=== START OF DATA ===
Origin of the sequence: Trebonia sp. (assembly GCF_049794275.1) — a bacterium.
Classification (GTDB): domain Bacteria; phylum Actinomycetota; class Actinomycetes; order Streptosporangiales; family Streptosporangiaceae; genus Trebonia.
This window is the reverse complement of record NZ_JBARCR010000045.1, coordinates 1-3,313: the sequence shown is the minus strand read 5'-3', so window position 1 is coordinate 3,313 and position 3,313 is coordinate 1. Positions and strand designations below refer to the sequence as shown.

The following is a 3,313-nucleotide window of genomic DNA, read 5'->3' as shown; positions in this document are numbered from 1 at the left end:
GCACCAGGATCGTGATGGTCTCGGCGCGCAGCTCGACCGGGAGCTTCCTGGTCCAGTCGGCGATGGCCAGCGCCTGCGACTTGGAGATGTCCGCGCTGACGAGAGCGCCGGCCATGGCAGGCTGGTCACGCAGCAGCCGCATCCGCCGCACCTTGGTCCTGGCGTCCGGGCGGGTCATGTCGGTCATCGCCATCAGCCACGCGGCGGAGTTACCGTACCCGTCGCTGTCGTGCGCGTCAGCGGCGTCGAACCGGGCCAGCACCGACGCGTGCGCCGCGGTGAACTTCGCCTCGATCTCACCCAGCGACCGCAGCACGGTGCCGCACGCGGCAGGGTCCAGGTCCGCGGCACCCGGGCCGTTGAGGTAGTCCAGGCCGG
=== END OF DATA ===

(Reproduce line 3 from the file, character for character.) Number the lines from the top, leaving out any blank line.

This window is the reverse complement of record NZ_JBARCR010000045.1, coordinates 1-3,313: the sequence shown is the minus strand read 5'-3', so window position 1 is coordinate 3,313 and position 3,313 is coordinate 1. Positions and strand designations below refer to the sequence as shown.